Asphalt tennis courts in Milwaukee and areas with the changing seasons can experience the inevitable surface cracks that will need to be repaired.
Sportsbuilers.org has a nice article explaining:
The most common problem with asphalt tennis courts is pavement cracking. Cracking in asphalt is caused, at least in part, by the natural tendency of asphalt to shrink as it weathers, oxidizes and ages. In addition, asphalt loses its flexibility as it ages, making it more brittle. Since shrinking and becoming more brittle with age are properties of the material, cracking in asphalt tennis courts is inevitable.
Quality design and construction can minimize or delay cracking but cannot eliminate it. Once cracking begins, no matter which method is used for the potential exists for cracks to reappear.
There are many types of asphalt cracks. Surface cracks include hairline cracks (small irregular cracks present over large areas of the court), alligator cracks (a pattern of interlocking cracks over the surface resembling an alligator hide) and shrinkage cracks (a random pattern of interconnected cracks with irregular angles and sharp corners). In most cases, surface cracks do not affect the play of the game; however, if untreated, they will develop into more serious cracks and will require more extensive repair.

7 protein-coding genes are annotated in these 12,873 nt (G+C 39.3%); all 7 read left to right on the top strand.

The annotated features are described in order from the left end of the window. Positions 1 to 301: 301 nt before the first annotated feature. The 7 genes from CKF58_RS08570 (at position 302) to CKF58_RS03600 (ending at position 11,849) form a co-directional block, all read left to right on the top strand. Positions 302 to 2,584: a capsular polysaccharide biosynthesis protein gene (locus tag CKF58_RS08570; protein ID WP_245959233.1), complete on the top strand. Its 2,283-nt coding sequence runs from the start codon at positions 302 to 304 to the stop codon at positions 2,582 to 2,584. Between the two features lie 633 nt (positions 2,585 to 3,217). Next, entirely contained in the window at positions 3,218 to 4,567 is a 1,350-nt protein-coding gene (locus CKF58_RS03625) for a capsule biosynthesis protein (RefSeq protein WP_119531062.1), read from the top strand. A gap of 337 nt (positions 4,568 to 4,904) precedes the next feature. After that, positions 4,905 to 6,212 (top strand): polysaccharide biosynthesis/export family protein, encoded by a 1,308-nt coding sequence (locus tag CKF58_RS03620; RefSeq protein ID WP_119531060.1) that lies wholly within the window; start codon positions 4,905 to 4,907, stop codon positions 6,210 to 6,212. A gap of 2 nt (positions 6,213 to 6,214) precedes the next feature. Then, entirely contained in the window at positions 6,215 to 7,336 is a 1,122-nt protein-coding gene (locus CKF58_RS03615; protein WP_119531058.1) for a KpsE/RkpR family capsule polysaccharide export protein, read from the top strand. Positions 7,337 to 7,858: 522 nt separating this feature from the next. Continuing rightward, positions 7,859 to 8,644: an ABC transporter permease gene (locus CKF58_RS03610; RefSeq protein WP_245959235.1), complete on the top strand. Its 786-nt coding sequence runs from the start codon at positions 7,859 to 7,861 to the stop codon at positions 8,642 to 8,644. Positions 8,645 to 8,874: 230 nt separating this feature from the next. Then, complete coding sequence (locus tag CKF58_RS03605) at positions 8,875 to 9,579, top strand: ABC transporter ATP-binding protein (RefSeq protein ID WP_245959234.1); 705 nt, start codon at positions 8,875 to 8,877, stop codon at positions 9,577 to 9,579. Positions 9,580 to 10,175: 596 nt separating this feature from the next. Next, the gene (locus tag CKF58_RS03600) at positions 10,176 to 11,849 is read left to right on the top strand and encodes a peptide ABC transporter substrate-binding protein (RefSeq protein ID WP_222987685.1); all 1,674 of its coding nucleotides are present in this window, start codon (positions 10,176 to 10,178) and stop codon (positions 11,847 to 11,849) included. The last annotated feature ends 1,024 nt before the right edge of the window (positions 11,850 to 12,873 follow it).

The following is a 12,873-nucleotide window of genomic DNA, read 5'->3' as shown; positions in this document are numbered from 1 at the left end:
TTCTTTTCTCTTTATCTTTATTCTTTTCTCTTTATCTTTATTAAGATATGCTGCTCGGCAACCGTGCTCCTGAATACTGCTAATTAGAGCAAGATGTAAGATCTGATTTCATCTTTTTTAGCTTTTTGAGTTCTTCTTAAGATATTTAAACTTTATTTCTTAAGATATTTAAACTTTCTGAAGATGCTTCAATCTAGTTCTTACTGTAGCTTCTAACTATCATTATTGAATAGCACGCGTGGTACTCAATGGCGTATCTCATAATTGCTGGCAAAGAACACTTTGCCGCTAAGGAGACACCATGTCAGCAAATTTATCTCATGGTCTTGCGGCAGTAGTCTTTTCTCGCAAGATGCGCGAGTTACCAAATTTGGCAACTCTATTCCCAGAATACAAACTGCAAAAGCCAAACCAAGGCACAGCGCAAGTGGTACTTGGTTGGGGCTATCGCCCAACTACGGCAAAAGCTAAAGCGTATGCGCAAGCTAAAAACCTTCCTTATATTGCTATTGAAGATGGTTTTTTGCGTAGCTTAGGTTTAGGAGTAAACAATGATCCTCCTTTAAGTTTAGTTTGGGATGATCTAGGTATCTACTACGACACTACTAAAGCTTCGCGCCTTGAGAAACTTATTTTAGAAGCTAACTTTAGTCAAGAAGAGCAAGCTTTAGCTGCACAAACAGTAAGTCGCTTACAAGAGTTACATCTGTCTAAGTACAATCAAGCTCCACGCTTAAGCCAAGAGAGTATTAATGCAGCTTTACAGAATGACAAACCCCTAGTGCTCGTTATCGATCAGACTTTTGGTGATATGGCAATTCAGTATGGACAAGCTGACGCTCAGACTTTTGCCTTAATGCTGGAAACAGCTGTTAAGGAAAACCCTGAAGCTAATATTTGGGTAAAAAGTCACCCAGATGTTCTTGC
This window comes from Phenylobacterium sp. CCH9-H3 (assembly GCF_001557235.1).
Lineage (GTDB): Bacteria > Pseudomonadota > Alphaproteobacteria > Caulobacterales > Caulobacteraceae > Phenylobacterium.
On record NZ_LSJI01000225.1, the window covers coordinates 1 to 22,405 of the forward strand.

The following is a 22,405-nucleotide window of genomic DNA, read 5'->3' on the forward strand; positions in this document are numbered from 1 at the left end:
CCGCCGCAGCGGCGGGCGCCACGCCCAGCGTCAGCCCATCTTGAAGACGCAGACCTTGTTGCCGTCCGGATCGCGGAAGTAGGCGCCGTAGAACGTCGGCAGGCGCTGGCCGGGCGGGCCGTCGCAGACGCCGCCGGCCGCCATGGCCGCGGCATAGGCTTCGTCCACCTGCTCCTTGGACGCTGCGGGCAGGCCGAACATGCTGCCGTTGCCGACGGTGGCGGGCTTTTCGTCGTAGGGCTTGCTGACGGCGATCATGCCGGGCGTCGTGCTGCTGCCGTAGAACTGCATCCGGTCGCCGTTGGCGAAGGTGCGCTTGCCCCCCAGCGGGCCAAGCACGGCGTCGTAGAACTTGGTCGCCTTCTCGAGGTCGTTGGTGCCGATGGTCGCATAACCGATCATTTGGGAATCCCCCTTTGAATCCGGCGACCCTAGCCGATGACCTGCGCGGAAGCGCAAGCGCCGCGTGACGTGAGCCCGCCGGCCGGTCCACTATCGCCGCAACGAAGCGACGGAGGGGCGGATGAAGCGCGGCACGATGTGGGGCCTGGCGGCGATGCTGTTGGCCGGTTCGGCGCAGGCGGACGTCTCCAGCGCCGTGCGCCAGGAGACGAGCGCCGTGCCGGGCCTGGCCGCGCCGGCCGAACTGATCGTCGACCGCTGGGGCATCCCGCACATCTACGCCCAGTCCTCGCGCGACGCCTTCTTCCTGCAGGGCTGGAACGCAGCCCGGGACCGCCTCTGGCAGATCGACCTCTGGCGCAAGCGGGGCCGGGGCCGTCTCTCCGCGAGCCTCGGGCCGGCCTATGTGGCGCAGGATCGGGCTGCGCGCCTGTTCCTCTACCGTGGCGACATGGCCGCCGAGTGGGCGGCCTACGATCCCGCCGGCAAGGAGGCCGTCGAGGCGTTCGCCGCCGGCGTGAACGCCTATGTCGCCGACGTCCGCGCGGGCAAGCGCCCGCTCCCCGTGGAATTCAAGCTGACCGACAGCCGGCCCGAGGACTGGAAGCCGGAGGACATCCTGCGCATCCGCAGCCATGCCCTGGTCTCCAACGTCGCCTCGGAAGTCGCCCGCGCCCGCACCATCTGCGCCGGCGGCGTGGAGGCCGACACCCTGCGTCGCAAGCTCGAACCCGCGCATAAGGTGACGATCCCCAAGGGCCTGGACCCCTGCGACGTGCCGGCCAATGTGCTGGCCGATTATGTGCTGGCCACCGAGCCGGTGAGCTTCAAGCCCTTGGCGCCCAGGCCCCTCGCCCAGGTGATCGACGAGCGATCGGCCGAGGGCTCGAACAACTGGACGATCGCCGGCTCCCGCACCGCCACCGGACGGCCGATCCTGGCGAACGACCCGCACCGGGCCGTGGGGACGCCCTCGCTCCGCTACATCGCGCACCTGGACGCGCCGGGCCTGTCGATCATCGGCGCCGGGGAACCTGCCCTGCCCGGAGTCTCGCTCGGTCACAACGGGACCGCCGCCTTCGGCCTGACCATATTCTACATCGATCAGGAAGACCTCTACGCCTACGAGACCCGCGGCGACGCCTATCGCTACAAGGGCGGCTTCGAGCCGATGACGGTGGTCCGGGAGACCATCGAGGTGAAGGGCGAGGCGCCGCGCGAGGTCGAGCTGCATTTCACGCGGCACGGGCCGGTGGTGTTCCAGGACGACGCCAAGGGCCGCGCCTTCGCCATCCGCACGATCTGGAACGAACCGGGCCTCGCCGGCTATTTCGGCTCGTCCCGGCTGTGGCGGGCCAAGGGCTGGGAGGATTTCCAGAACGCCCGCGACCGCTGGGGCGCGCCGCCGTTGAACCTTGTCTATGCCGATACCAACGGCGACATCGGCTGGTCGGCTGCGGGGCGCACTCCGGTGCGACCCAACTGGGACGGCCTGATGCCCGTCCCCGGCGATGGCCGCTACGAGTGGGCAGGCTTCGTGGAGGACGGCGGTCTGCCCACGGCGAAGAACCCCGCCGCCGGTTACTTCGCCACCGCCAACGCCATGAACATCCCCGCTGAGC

Pavement cracks include heat checking (a hairline crack pattern which follows the direction of rolling), structural cracks (large cracks which penetrate the asphalt pavement ), reflection cracks (which occur in asphalt surface overlays and mirror a crack pattern in the pavement underneath ), radial cracks (which appear at the po int where the concrete net post, light pole or fence post footings meet the asphalt court surface) and settlement cracks (which result from paving over a poorly compacted or poorly drained subbase).
There are at least four methods of crack repair – crack filler, infrared patching , proprietary fabric repair system and full depth repair with either crack filler or hot mix asphalt. Repairing many cracks may leave the court with an unattractive, freckled appearance; however, resurfacing will correct this unsightly condition.
Because there are various causes of cracking, differences in sizes and numbers of cracks, and various options for crack repair, an owner would be wise to consult an experienced contractor or design professional to determine the best options for repair. It is important to note, however, that eventually cracks will reappear or new cracks will form. All methods of repair will provide some additional life for the court an d some methods will extend the useful life of the court by many years, but if the owner is seeking a long term solution, the court should be reconstructed.
Information from http://www.sportsbuilders.org/tennis/positionpapers/cra.pdf